Missing the Mushroom Health Summit? Be sure to read my Day 1 Recap. Disclosure: I’m working with the Mushroom Council to share information from the summit.
Before we kicked off day 2, I visited the mushROOM to learn more about the growing process for specialty mushroom. I’ve heard of oyster and shiitake mushrooms, but this was the first time I saw pom pom, maitake, and King oyster. Take a look. They are so interesting!
Video Growing Specialty Mushrooms
Mouth Watering Already?
Interesting Tidbits from Morning Sessions
There was so much information, I can’t summarize the entire day in one blog. I picked my favorite a-ha’s I thought you would like.
- Mushrooms are the leading source of selenium, a powerful antioxidant being studied for its anticancer and immunity properties.
- Mushrooms are high in “Ergo” (ergothioneine), a naturally occurring antioxidant found in red blood cells that may help protect the body’s cells. A lack of “ergo” may be related to development of chronic inflammatory disease. See: Grigat et al., 2007, Biochem Pharm. 74:309-316 (2007)
- Digestive health is all the rage when it comes to “hot nutrition topics”. We are just now beginning to understand the “microbiotic community” living deep in our gut. Mushrooms are high in betaglucan, which is considered a prebiotic “food” we can’t digest, but the microbes in our gut much on in order to keep a healthy GI environment. This is crucial for our helathy immune system.
Lunch Demo – The Trend to Blend
Amy Myrdal Miller, MS, RD, Senior Director of Programs and Culinary Nutrition for Culinary Institute of America did an awesome job showing us how mushrooms can improve nutrition and consumer appeal of popular meat-based dishes.
Take a look at this story in pictures!
We were given 3 samples and asked to taste and rate each. Then the identity of each sample was revealed. We gave characteristics of sensory and flavors, both positive and negative. I liked all three.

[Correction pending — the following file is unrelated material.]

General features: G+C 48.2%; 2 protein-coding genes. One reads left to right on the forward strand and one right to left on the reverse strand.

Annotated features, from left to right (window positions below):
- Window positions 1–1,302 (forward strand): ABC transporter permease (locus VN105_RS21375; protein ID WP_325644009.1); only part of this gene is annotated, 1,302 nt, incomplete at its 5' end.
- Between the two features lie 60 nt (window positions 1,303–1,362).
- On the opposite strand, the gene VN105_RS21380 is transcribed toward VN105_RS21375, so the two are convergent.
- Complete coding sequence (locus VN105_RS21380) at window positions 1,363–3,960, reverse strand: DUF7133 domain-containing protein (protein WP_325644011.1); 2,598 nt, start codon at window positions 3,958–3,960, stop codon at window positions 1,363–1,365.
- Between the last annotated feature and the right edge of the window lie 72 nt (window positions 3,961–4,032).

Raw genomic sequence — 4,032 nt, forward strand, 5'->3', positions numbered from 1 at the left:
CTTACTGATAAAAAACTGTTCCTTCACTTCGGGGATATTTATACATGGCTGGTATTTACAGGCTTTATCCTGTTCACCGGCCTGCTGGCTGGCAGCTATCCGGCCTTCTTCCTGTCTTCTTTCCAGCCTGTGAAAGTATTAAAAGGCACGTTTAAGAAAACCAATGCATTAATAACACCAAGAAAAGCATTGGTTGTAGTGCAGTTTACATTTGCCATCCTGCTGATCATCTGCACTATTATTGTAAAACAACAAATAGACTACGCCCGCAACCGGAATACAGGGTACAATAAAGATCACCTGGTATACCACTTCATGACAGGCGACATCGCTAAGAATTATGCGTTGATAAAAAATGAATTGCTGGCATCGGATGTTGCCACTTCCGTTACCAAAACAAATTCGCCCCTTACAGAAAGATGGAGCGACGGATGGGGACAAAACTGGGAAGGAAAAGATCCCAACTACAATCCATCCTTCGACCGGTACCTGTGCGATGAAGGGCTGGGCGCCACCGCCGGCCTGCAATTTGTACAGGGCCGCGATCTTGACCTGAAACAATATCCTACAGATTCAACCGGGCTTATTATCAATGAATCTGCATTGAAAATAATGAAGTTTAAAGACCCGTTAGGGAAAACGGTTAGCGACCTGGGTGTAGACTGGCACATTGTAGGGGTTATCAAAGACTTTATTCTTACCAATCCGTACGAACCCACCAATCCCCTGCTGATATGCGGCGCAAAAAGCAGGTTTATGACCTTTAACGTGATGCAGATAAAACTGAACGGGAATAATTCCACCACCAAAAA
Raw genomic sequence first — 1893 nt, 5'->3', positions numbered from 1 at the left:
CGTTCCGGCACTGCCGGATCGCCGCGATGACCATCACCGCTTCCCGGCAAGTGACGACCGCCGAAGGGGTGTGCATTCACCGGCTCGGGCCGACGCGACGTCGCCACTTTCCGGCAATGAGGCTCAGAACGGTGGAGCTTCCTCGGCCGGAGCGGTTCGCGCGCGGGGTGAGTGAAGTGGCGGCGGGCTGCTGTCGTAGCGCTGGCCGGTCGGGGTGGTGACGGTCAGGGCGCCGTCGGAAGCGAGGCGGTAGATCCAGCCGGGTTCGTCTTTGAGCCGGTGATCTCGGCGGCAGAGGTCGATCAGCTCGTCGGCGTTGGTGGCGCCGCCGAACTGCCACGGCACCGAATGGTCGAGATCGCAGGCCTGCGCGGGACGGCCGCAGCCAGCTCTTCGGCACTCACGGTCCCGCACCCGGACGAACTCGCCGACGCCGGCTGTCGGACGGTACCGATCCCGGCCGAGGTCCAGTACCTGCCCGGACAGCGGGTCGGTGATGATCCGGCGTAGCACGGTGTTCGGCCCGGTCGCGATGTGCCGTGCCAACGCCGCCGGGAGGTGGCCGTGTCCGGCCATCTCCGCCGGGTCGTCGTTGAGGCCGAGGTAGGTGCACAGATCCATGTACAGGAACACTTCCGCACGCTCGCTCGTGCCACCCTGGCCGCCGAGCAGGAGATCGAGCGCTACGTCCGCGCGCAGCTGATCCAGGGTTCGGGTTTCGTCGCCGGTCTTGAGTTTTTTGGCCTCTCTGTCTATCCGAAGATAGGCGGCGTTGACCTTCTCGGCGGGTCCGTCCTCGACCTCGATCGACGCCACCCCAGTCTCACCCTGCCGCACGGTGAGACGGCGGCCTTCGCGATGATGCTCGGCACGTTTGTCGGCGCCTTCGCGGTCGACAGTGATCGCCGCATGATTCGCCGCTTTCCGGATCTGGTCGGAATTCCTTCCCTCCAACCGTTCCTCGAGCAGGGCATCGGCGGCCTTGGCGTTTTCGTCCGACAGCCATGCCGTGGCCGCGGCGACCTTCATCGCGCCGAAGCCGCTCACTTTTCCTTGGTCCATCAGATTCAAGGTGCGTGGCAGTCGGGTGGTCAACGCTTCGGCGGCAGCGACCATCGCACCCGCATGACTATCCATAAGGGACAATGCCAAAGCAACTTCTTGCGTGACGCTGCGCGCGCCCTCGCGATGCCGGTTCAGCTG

The first one I could tell was 100% meat based on color and lack of mushroom taste. Between the second and third sample, it’s clear to see I liked the second sample best. This was a 50/50 mixture of mushrooms to meat with seasoning that amounted to about 320 mg sodium per 2 oz portion.
The third sample had about 100 mg less sodium, but I noticed a taste difference. I also felt the second sample was the most moist of the three. I think my favorite would work as long as the portion of meat/mushroom stuck to 1-3 oz per serving and the rest of the dish, more veggies etc. was minimal in sodium.
Another potential bonus for blendability is cost savings. Who doesn’t want to stretch their dollar? Basically 50/50 is less expensive than 100% meat and the more mushroom % in your blendability ratio, the greater the savings. That’s food for thought.
Be on the lookout for more studies and press about “blendability” of mushrooms in the near future. One of the study journal submissions was recently accepted.
Lunch Demo – Release the Umami, a Chemistry & Culinary Experiment
We also learned that it’s a culinary strategy to maximize the umami (savory) flavor from mushrooms. This is one of the key factors that allow mushrooms to be blendable with traditional meat based dishes. Umami provides a satisfying sense of deep, complete flavor, balancing savory flavors and full-bodied taste with distinctive qualities of aroma and mouthfeel.
I haven’t discussed the “Maillard reaction” since my dietetic internship (and I won’t tell you how long that has been!) If you have heard of “caramelization”, “browning”, or “searing” then you know what I’m talking about. Caramelizing the mushroom releases more umami flavor than sautéing.
What’s the difference between browning/caramelizing and sautéing? You need high temperature DRY heat for caramelization. You need to use a little oil and give mushrooms space. Use too many in the pan and they will steam (wet cooking method). If you give them room, they will cook to brown color with crispy bits and deliver more of a nutty flavor.
Find more research on umami and sodium.
Mushrooms, Known as “White” are Really “Green”!
I thoroughly enjoyed the talk from the mushroom farmer at Gourmet Mushrooms, Inc.
He drove home the sustainability opportunities of mushrooms. Boiling it down in simple terms, growing mushrooms uses agricultural waste (yay recycling), grows in a matter of days on small plots of soil (yay), and uses minimal water and chemical additives.
When you eat mushrooms, you are eating a sustainable, nutritious food. Mushrooms are good for you and good for the planet. With the blendability concept, you don’t have to become a vegetarian to eat less meat, but you can easily add mushrooms to your traditional meat based recipes without sacrificing taste and flavor.
I had a fabulous time at the conference and I hope you enjoyed my summaries. To catch up on the chatter, you can visit the Twitter #MushroomHealth stream.